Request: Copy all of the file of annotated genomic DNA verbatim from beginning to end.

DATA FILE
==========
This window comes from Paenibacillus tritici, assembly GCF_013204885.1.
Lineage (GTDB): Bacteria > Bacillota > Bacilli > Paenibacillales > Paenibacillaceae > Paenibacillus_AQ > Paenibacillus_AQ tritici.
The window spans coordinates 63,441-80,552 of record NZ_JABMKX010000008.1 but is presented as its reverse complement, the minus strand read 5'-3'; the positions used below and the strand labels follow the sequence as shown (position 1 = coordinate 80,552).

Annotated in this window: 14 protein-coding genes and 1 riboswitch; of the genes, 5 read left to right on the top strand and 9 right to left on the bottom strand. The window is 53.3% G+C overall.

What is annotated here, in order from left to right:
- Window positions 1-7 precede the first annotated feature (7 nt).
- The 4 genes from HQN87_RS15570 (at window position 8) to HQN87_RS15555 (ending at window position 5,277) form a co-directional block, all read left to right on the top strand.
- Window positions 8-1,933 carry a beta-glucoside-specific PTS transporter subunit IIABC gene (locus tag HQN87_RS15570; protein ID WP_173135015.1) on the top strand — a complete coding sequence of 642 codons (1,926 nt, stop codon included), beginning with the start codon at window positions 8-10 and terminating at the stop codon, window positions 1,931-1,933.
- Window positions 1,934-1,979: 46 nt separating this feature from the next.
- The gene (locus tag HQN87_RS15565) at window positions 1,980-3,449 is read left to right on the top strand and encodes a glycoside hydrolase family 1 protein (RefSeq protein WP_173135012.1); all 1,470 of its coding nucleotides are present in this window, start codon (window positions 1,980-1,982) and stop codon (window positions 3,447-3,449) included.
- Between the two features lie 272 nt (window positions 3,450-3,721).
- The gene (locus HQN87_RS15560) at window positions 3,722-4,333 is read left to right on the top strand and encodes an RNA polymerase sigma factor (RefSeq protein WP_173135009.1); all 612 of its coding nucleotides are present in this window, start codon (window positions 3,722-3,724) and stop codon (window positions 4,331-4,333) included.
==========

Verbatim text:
This window comes from Paenibacillus tritici, assembly GCF_013204885.1.
Lineage (GTDB): Bacteria > Bacillota > Bacilli > Paenibacillales > Paenibacillaceae > Paenibacillus_AQ > Paenibacillus_AQ tritici.
The window spans coordinates 63,441-80,552 of record NZ_JABMKX010000008.1 but is presented as its reverse complement, the minus strand read 5'-3'; the positions used below and the strand labels follow the sequence as shown (position 1 = coordinate 80,552).

Annotated in this window: 14 protein-coding genes and 1 riboswitch; of the genes, 5 read left to right on the top strand and 9 right to left on the bottom strand. The window is 53.3% G+C overall.

What is annotated here, in order from left to right:
- Window positions 1-7 precede the first annotated feature (7 nt).
- The 4 genes from HQN87_RS15570 (at window position 8) to HQN87_RS15555 (ending at window position 5,277) form a co-directional block, all read left to right on the top strand.
- Window positions 8-1,933 carry a beta-glucoside-specific PTS transporter subunit IIABC gene (locus tag HQN87_RS15570; protein ID WP_173135015.1) on the top strand — a complete coding sequence of 642 codons (1,926 nt, stop codon included), beginning with the start codon at window positions 8-10 and terminating at the stop codon, window positions 1,931-1,933.
- Window positions 1,934-1,979: 46 nt separating this feature from the next.
- The gene (locus tag HQN87_RS15565) at window positions 1,980-3,449 is read left to right on the top strand and encodes a glycoside hydrolase family 1 protein (RefSeq protein WP_173135012.1); all 1,470 of its coding nucleotides are present in this window, start codon (window positions 1,980-1,982) and stop codon (window positions 3,447-3,449) included.
- Between the two features lie 272 nt (window positions 3,450-3,721).
- The gene (locus HQN87_RS15560) at window positions 3,722-4,333 is read left to right on the top strand and encodes an RNA polymerase sigma factor (RefSeq protein WP_173135009.1); all 612 of its coding nucleotides are present in this window, start codon (window positions 3,722-3,724) and stop codon (window positions 4,331-4,333) included.